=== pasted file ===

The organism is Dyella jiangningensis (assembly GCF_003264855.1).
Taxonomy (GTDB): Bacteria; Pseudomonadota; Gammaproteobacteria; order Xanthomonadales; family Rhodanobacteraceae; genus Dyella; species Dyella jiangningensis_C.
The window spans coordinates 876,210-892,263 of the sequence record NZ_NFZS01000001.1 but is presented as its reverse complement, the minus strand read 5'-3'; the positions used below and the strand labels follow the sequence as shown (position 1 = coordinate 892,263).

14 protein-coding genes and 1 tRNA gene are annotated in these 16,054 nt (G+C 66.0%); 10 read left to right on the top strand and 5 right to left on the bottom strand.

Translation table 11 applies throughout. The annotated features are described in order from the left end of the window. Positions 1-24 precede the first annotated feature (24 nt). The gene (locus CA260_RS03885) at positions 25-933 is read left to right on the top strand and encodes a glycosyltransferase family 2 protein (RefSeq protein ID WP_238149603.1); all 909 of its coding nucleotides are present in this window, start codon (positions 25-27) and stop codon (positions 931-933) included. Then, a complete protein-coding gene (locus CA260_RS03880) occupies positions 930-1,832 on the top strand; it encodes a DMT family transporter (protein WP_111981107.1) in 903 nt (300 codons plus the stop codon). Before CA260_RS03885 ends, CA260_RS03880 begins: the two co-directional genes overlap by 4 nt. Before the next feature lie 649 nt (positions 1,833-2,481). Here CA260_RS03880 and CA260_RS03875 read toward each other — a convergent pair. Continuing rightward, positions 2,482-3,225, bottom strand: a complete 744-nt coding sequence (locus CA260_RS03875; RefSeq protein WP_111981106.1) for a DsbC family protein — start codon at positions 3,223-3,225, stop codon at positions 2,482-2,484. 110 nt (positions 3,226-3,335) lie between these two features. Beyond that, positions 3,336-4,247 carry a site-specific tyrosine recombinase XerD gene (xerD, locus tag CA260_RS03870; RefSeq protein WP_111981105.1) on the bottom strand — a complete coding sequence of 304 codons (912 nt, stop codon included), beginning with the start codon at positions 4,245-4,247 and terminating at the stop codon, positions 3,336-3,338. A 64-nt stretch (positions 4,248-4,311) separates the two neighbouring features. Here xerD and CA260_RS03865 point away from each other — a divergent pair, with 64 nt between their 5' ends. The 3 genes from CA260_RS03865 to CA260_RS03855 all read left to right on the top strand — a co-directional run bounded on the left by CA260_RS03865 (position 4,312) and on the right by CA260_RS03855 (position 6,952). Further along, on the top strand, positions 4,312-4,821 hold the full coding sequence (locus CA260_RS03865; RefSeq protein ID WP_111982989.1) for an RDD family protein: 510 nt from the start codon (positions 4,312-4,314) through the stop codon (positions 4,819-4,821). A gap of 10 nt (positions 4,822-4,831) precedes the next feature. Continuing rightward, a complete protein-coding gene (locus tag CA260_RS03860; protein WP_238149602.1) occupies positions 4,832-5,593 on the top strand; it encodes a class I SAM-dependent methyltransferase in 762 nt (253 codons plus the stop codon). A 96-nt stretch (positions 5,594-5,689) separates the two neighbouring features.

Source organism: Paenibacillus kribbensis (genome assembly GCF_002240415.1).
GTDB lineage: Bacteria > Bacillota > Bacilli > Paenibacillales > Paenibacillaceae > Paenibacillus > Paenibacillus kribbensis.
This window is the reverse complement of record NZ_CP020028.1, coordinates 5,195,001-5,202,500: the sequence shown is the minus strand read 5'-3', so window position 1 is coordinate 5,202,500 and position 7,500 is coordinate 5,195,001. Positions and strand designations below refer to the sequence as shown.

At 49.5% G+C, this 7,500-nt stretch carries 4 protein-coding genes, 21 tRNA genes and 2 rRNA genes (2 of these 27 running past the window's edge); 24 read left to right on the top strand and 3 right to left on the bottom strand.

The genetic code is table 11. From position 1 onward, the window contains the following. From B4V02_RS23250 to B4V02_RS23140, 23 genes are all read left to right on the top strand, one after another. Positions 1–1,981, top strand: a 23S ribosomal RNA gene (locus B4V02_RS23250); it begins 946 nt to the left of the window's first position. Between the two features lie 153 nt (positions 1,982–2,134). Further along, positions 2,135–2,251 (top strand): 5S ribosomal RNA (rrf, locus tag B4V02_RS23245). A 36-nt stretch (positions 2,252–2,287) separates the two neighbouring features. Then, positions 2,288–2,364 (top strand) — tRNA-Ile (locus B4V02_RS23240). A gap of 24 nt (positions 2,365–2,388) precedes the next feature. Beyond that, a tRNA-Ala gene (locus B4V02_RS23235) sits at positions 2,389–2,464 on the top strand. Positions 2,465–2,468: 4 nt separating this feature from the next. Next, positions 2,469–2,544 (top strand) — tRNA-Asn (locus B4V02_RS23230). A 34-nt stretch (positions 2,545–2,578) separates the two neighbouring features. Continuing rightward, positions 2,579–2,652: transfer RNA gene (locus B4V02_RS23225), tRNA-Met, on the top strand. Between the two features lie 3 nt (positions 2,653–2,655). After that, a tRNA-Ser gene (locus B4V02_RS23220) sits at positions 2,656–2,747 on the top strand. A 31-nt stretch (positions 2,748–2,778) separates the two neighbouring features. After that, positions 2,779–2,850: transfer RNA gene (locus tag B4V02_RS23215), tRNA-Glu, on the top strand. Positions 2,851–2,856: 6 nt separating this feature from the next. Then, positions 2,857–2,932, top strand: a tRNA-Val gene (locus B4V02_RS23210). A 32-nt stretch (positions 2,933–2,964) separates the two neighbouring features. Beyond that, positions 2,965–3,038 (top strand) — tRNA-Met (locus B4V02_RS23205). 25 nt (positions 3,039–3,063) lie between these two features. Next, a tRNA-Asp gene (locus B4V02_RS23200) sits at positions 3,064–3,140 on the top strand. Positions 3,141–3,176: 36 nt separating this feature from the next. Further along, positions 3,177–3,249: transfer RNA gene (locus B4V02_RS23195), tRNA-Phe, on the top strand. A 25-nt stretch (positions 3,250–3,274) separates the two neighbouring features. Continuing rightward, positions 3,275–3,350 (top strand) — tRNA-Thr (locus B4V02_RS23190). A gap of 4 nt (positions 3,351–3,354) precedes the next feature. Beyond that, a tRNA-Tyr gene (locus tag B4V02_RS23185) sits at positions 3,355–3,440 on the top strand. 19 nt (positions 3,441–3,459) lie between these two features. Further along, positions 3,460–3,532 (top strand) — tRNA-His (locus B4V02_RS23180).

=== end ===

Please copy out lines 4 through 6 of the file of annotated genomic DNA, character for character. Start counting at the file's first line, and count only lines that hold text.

14 protein-coding genes and 1 tRNA gene are annotated in these 16,054 nt (G+C 66.0%); 10 read left to right on the top strand and 5 right to left on the bottom strand.

Translation table 11 applies throughout. The annotated features are described in order from the left end of the window. Positions 1-24 precede the first annotated feature (24 nt). The gene (locus CA260_RS03885) at positions 25-933 is read left to right on the top strand and encodes a glycosyltransferase family 2 protein (RefSeq protein ID WP_238149603.1); all 909 of its coding nucleotides are present in this window, start codon (positions 25-27) and stop codon (positions 931-933) included. Then, a complete protein-coding gene (locus CA260_RS03880) occupies positions 930-1,832 on the top strand; it encodes a DMT family transporter (protein WP_111981107.1) in 903 nt (300 codons plus the stop codon). Before CA260_RS03885 ends, CA260_RS03880 begins: the two co-directional genes overlap by 4 nt. Before the next feature lie 649 nt (positions 1,833-2,481). Here CA260_RS03880 and CA260_RS03875 read toward each other — a convergent pair. Continuing rightward, positions 2,482-3,225, bottom strand: a complete 744-nt coding sequence (locus CA260_RS03875; RefSeq protein WP_111981106.1) for a DsbC family protein — start codon at positions 3,223-3,225, stop codon at positions 2,482-2,484. 110 nt (positions 3,226-3,335) lie between these two features. Beyond that, positions 3,336-4,247 carry a site-specific tyrosine recombinase XerD gene (xerD, locus tag CA260_RS03870; RefSeq protein WP_111981105.1) on the bottom strand — a complete coding sequence of 304 codons (912 nt, stop codon included), beginning with the start codon at positions 4,245-4,247 and terminating at the stop codon, positions 3,336-3,338. A 64-nt stretch (positions 4,248-4,311) separates the two neighbouring features. Here xerD and CA260_RS03865 point away from each other — a divergent pair, with 64 nt between their 5' ends. The 3 genes from CA260_RS03865 to CA260_RS03855 all read left to right on the top strand — a co-directional run bounded on the left by CA260_RS03865 (position 4,312) and on the right by CA260_RS03855 (position 6,952). Further along, on the top strand, positions 4,312-4,821 hold the full coding sequence (locus CA260_RS03865; RefSeq protein ID WP_111982989.1) for an RDD family protein: 510 nt from the start codon (positions 4,312-4,314) through the stop codon (positions 4,819-4,821). A gap of 10 nt (positions 4,822-4,831) precedes the next feature. Continuing rightward, a complete protein-coding gene (locus tag CA260_RS03860; protein WP_238149602.1) occupies positions 4,832-5,593 on the top strand; it encodes a class I SAM-dependent methyltransferase in 762 nt (253 codons plus the stop codon). A 96-nt stretch (positions 5,594-5,689) separates the two neighbouring features.

Source organism: Paenibacillus kribbensis (genome assembly GCF_002240415.1).